11. E Kore Au e Ngaro, He Kākano i Ruia mai i Rangiātea (I will never be lost, I am a seed sown from Rangiātea): Te Wānanga o Raukawa as an Example of Educating for Indigenous futures

    [By Kim McBreen (Waitaha, Kāti Mamoe, Ngāi Tahu)]

    12. Designing futures of identity: Navigating agenda collisions in Pacific disability

    [By Catherine Picton and Rasela Tufue-Dolgoy]

    13. Decolonizing Education through Transdisciplinary Approaches to Climate Change Education

    [By Teresa Newberry and Octaviana V. Trujillo (Yaqui)]

    14. With roots in the water: Revitalizing Straits Salish Reef Net fishing as education for well-being and sustainability

    [By Nicholas XEMŦOLTW̱ Claxton (Tsawout) & Carmen Rodríguez de France (Kickapoo)]

    15. wałyaʕasukʔi naananiqsakqin: At the Home of our Ancestors: Ancestral Continuity in Indigenous Land-Based Language Immersion

    [By chuutsqa Layla Rorick (Hesquiaht)]


    [By Erin Marie Konsmo (Métis) and Karyn Recollet (Cree)]

    List of Contributors



    Linda Tuhiwai Smith is a Professor of Māori and Indigenous Studies at the University of Waikato in New Zealand.

    Eve Tuck is Associate Professor of Critical Race and Indigenous Studies, Ontario Institute for Studies in Education, and Canada Research Chair of Indigenous Methodologies with Youth and Communities, University of Toronto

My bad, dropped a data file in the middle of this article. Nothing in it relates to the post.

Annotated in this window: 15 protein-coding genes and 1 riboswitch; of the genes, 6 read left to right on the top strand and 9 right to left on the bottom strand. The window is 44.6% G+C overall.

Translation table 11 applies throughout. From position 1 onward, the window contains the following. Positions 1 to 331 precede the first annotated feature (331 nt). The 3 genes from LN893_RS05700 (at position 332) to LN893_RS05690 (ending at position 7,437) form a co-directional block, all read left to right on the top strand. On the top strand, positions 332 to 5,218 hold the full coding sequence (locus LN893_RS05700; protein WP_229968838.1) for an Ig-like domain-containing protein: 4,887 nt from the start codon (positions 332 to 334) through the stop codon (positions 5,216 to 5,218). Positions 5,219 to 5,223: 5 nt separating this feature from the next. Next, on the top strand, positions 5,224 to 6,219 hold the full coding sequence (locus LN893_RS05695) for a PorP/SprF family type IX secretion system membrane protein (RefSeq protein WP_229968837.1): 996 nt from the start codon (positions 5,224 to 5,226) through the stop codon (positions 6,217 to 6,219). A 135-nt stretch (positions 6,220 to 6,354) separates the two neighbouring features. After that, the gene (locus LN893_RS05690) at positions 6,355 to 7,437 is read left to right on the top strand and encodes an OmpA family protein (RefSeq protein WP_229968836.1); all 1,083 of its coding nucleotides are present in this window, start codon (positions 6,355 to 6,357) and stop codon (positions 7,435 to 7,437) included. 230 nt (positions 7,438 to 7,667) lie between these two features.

K. Wayne Yang is the Director of Undergraduate Studies in the Ethnic Studies Department at the University of California, San Diego.

    "A deeply affirming, justice-centered collection that maps diverse and meaningful relations from multiple educational, geographic, cultural, and disciplinary perspectives—and does so in ways that help us think, teach, and live better. Every scholar and student in any area of Indigenous Studies should have a copy of this vital work. I am so grateful to the editors and the contributors for this gift, as it will continue to inform, challenge, and inspire me and so many others for a very long time to come."

    Daniel Heath Justice (Citizen, Cherokee Nation), Canada Research Chair in Indigenous Literature and Expressive Culture, Professor at the University of British Columbia

    "This collection is a primarily Indigenous-authored focus on ways education can be restructured to serve the interests of Indigenous sovereignty and resurgence, starting from first principles of Indigenous being such as land as teacher, and water is life. I look forward to how this volume and this series can be a place for Indigenous scholarly dialogue on how to wisely raise up our people and learn from the leading practices Indigenous communities are engaging in worldwide. Indigenous readers will want to consult this work, and works in the series, to find guidance on and inspiration for how to decolonize at home."

    Jean-Paul Restoule, Chair, Department of Indigenous Education, University of Virginia

    'The artwork and her statement confirm that Indigenous ways of being are featured in this edited book. Each chapter is a gift in the deepest sense, sharing the Indigenous and decolonizing work by Indigenous scholars. This is not a how-to book; it is a book about work done our way"

    Stephanie J. Waterman, NAIS Journal, University of Minnesota Press